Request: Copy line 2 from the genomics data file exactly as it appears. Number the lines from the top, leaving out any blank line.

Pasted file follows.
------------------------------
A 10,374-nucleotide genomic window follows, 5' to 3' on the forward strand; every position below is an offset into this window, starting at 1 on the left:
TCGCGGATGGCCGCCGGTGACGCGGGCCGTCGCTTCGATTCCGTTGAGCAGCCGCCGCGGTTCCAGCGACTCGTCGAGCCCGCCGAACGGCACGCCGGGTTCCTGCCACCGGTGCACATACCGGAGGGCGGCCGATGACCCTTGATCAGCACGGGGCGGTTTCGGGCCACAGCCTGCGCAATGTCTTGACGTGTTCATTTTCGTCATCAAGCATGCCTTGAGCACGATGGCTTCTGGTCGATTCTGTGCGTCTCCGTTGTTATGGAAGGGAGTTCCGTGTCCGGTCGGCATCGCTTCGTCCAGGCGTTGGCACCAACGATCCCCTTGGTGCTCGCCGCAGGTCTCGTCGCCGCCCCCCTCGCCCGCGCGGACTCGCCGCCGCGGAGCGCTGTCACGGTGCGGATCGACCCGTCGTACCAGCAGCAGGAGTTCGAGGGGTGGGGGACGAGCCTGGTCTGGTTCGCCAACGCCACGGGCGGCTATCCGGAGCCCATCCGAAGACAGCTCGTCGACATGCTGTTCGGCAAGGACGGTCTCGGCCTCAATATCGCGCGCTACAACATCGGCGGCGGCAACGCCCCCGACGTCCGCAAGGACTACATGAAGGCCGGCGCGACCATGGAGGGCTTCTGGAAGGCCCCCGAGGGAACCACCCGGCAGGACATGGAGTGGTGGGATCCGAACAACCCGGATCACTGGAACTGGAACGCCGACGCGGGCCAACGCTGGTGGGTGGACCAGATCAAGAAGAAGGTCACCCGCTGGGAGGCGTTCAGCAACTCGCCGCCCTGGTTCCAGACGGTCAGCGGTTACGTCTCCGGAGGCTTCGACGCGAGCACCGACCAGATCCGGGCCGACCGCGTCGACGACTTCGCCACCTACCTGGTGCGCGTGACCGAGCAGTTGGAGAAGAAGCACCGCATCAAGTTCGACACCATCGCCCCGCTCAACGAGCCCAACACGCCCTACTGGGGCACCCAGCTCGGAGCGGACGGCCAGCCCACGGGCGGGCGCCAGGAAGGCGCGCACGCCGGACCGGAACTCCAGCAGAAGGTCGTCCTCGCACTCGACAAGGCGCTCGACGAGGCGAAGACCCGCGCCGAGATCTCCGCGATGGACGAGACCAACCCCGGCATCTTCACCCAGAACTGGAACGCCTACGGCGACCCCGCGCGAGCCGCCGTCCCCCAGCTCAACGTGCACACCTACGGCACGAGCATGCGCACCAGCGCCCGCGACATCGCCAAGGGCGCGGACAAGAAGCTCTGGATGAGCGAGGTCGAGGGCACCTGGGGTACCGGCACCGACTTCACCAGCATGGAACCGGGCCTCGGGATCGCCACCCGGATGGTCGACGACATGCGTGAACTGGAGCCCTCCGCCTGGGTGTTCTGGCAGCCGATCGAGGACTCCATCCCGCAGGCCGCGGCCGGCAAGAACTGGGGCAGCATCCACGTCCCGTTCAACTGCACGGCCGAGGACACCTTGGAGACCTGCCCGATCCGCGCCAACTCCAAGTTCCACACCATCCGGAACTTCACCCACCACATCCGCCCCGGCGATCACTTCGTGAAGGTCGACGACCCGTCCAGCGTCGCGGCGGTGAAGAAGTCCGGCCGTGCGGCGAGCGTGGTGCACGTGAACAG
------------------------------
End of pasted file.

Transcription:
TCGCGGATGGCCGCCGGTGACGCGGGCCGTCGCTTCGATTCCGTTGAGCAGCCGCCGCGGTTCCAGCGACTCGTCGAGCCCGCCGAACGGCACGCCGGGTTCCTGCCACCGGTGCACATACCGGAGGGCGGCCGATGACCCTTGATCAGCACGGGGCGGTTTCGGGCCACAGCCTGCGCAATGTCTTGACGTGTTCATTTTCGTCATCAAGCATGCCTTGAGCACGATGGCTTCTGGTCGATTCTGTGCGTCTCCGTTGTTATGGAAGGGAGTTCCGTGTCCGGTCGGCATCGCTTCGTCCAGGCGTTGGCACCAACGATCCCCTTGGTGCTCGCCGCAGGTCTCGTCGCCGCCCCCCTCGCCCGCGCGGACTCGCCGCCGCGGAGCGCTGTCACGGTGCGGATCGACCCGTCGTACCAGCAGCAGGAGTTCGAGGGGTGGGGGACGAGCCTGGTCTGGTTCGCCAACGCCACGGGCGGCTATCCGGAGCCCATCCGAAGACAGCTCGTCGACATGCTGTTCGGCAAGGACGGTCTCGGCCTCAATATCGCGCGCTACAACATCGGCGGCGGCAACGCCCCCGACGTCCGCAAGGACTACATGAAGGCCGGCGCGACCATGGAGGGCTTCTGGAAGGCCCCCGAGGGAACCACCCGGCAGGACATGGAGTGGTGGGATCCGAACAACCCGGATCACTGGAACTGGAACGCCGACGCGGGCCAACGCTGGTGGGTGGACCAGATCAAGAAGAAGGTCACCCGCTGGGAGGCGTTCAGCAACTCGCCGCCCTGGTTCCAGACGGTCAGCGGTTACGTCTCCGGAGGCTTCGACGCGAGCACCGACCAGATCCGGGCCGACCGCGTCGACGACTTCGCCACCTACCTGGTGCGCGTGACCGAGCAGTTGGAGAAGAAGCACCGCATCAAGTTCGACACCATCGCCCCGCTCAACGAGCCCAACACGCCCTACTGGGGCACCCAGCTCGGAGCGGACGGCCAGCCCACGGGCGGGCGCCAGGAAGGCGCGCACGCCGGACCGGAACTCCAGCAGAAGGTCGTCCTCGCACTCGACAAGGCGCTCGACGAGGCGAAGACCCGCGCCGAGATCTCCGCGATGGACGAGACCAACCCCGGCATCTTCACCCAGAACTGGAACGCCTACGGCGACCCCGCGCGAGCCGCCGTCCCCCAGCTCAACGTGCACACCTACGGCACGAGCATGCGCACCAGCGCCCGCGACATCGCCAAGGGCGCGGACAAGAAGCTCTGGATGAGCGAGGTCGAGGGCACCTGGGGTACCGGCACCGACTTCACCAGCATGGAACCGGGCCTCGGGATCGCCACCCGGATGGTCGACGACATGCGTGAACTGGAGCCCTCCGCCTGGGTGTTCTGGCAGCCGATCGAGGACTCCATCCCGCAGGCCGCGGCCGGCAAGAACTGGGGCAGCATCCACGTCCCGTTCAACTGCACGGCCGAGGACACCTTGGAGACCTGCCCGATCCGCGCCAACTCCAAGTTCCACACCATCCGGAACTTCACCCACCACATCCGCCCCGGCGATCACTTCGTGAAGGTCGACGACCCGTCCAGCGTCGCGGCGGTGAAGAAGTCCGGCCGTGCGGCGAGCGTGGTGCACGTGAACAG